The business expects process and procedure established to verify code changes will not impact the shopping experience (crashes, missing or incorrect product, lost carts or lost orders). Automated test needs to be created to minimize the long term cost to verify the website still works as expected with each release. The business expects the ability to quickly and reliably test and fix production bugs quickly. Waiting a day or weeks to fix an issue that causes the add to cart to fail is not acceptable. Businesses expect every order to be processed correctly and in timely mater. All the above changes will help your commerce website meet the PAR standard.
Due to the increase expectation from customers and the critical role, the commerce website is now capturing a larger percentage of the companies orders. Companies are now reviewing the current commerce website setup and architecture. The company CEO are now being informed of any issues with the commerce website. The company's ability to grow is now dependent on commerce website ability to adapt.
The majority of the commerce websites fail the PAR standard. The standard commerce website contains several patches of hot fixes added over the years to meet the businesses needs. Each fix makes it more difficult to maintain the software. Company's will attempt to improve the commerce website so it will pass the PAR standard. The initiavies will fail unless the overall architecture is improved and the website has a core commerce foundation. Without the proper design and architecture the website gets farther from meeting the PAR standard with each code fix.
It is important for a business to look at the technology currently used and identify how well they are currently performing against the PAR standard. This review will help identify how much the company is losing based on failing the PAR standard. If the website is not providing the positive shopping experience the customer will go to the competitor. This will cause lost revenue or an impact to the profit due to fulfillment errors. In today's age users are pick. Each customer is one bad shopping experience from buying on your competitor website.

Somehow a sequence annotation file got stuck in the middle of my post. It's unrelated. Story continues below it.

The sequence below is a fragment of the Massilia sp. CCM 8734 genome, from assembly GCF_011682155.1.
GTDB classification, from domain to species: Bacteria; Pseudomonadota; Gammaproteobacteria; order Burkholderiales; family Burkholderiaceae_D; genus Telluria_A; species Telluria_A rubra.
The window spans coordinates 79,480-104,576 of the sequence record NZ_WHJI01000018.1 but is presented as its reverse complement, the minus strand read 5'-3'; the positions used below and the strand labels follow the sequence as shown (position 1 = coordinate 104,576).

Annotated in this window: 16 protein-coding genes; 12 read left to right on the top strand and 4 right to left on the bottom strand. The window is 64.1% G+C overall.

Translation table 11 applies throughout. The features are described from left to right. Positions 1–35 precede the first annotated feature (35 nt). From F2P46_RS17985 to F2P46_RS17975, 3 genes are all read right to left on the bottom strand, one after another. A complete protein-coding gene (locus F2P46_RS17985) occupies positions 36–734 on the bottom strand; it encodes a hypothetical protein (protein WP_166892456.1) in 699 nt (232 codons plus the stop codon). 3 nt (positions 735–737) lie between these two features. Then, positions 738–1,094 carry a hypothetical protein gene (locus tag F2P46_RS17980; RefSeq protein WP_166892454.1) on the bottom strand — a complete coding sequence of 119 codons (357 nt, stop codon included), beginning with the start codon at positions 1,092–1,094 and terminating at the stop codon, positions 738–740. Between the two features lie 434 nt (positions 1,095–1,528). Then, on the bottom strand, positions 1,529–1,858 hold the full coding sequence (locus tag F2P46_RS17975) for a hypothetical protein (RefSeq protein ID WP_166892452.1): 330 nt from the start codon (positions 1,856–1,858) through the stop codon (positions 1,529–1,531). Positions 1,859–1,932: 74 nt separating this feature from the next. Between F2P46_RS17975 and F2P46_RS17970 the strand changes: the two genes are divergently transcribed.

During the review it is important to identify if a core commerce code base that will exists to handle the standard commerce functionality and the checkout process. If the core commerce code exists it is important to review the code to see how modular and streamlines the code is. During the review the code will be checked to see if it follows the best practices and uses the simplest approach.
Today businesses demand to have a website that pass the PAR standard. To meet this standard you need to create a solid foundation for your commerce website. The solid foundation is created from commerce component that provide basic commerce functionality.
The business will need to create the solid core commerce foundation when the business does not want the bottom line impacted due to lost revenue from a poor user experience. If the commerce website is not built on a solid foundation it will be a difficult and costly website to maintain and to meet and maintain the PAR standard. Without a strong Commerce foundation it will be expensive to add new feature, increase cost to enhance the code and a large overhead will be required to keep the system running. The lack of a strong commerce foundation will continually increase the company cost to maintain and enhance the website.
It is important to review your current implementation and identify if the website fails or passes the PAR standard. Multiple strategies exists to help a legacy website pass the PAR standard. If the website is slow you could optimize the website by caching the data. Caching will not fix everything and could cause additional issues. In addition it is important to make sure the 1st page load is responsive. Most caching techniques will only increase the page load on the 2nd page load. The problem is if you provide a bad user experience. The user will assume the website is broken and never visit the 2nd page.
The PAR standard allows for a business to help identify if the commerce website is working with the latest expectation of the modern user. If the website fails the test the website must be improved and fixed to past the test. Today users and businesses expect the website to be prompt, accurate and reliable. If you don't meet the PAR standard your rival will meet it and steal your customers.